Remote development with PyCharm

PyCharm is a fantastic tool for python development. One cool feature that I quite like is its support for remote development. We have quite a few projects that need to interact with special hardware, and that hardware is often not attached to the computer we’re developing on.
In order to test your programs, you still need to run it on that computer though, and doing this without tool support can be especially painful. You need to use a tool like scp or rsync to transmit your code to the target machine and then execute it using ssh. This all results in painfully long and error prone iterations.
Fortunately, PyCharm has tool support in its professional edition. After some setup, it allows you do develop just as you would on a local machine. Here’s a small guide on how to set it up with an ubuntu vagrant virtual machine, connecting over ssh. It work just as nicely on remote computers.

1. Create a new deployment configuration

In the Tools->Deployment->Configurations click the small + in the top left corner. Pick a name and choose the SFTP type.

In the “Connection” Tab of the newly created configuration, make sure to uncheck “Visible only for this project”. Then, setup your host and login information. The root path is usually a central location you have access to, like your home folder. You can use the “Autodetect” button to set this up.

For my VM, the settings look like this.

On the “Mappings” Tab, set the deployment path for your project. This would be the specific folder of your project within the root you set on the previous page. Clicking the associated “…” button here helps, and even lets you create the target folder on the remote machine if it does not exist yet.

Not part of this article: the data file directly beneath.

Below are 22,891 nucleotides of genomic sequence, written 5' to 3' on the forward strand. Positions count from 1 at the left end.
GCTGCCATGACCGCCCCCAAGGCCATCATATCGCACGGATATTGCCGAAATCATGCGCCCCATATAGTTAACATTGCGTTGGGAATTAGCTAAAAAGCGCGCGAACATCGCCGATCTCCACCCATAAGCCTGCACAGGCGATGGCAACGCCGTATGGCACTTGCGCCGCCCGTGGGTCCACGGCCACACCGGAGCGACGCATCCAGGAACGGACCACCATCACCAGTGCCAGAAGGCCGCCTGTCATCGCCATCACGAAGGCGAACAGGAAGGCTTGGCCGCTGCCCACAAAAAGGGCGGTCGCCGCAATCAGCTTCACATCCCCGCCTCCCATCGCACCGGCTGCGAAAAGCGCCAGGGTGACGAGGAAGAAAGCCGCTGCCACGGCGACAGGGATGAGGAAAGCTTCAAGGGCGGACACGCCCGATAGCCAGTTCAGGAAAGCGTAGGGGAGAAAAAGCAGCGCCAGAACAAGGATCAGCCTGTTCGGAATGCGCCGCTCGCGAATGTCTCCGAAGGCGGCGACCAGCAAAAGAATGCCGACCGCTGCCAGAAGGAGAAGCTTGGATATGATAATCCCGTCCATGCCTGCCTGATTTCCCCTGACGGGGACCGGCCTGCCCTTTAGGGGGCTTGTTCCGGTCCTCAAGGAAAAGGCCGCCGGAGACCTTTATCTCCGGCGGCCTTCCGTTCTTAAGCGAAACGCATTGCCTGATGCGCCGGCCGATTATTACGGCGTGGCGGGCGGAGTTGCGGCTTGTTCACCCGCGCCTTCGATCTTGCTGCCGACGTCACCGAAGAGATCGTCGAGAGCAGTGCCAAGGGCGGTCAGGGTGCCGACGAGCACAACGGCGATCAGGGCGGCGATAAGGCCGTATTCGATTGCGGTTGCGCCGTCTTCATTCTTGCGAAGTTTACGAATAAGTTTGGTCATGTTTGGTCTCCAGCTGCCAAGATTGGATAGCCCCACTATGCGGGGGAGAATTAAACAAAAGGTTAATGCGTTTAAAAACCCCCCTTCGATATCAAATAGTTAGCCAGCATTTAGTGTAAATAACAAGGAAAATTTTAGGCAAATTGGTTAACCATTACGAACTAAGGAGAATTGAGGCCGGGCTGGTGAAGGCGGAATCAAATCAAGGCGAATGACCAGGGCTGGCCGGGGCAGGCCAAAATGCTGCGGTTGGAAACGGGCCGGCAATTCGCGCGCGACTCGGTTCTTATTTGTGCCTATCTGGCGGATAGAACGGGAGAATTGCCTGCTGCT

2. Activate the upload

Now check “Tools->Deployment->Automatic Upload”. This will do an upload when you change a file, so you still need to do the initial upload manually via “Tools->Deployment->Upload to “.

3. Create a project interpreter

Now the files are synced up, but the runtime environment is not on the remote machine. Go to the “Project Interpreter” page in File->Settings and click the little gear in the top-right corner. Select “Add Remote”.

It should have the Deployment configuration you just created already selected. Once you click ok, you’re good to go! You can run and debug your code just like on a local machine.

Have fun developing python applications remotely.

6 thoughts on “Remote development with PyCharm”

  1. 10x for the detailed info.
    My situations is a little different. the source files are stored remotely
    Instead of editing them using emacs via ssh I would like to use PyCharm from my local machine.
    Do you know how can I set it up to allow remote editing ?
    (I assume a cache folder will be used in my local machine, which is fine)

    1. I guess you could copy the code from the remote machine to the local machine first and then work as in my example. PyCharm actually lets you do this from the IDE. Does that help?

  2. For the security reasons, it is not allowed to create a local working copy of the project files on a local machine. Hence, I would like to work directly on remote files (e.g. as you can in sublime) and run the interpreter remotely.

    Does anybody know how to set up this work environment?

  3. Thanks. Now (four and a half years later) there are some changes in PyCharm, most notably, instead of “Add Remote”, you do it as “Python Interpreter > [Gear Icon] >Add > SSH Interpreter > Existing server configuration”,

    but other than that (mostly), it still works 😉

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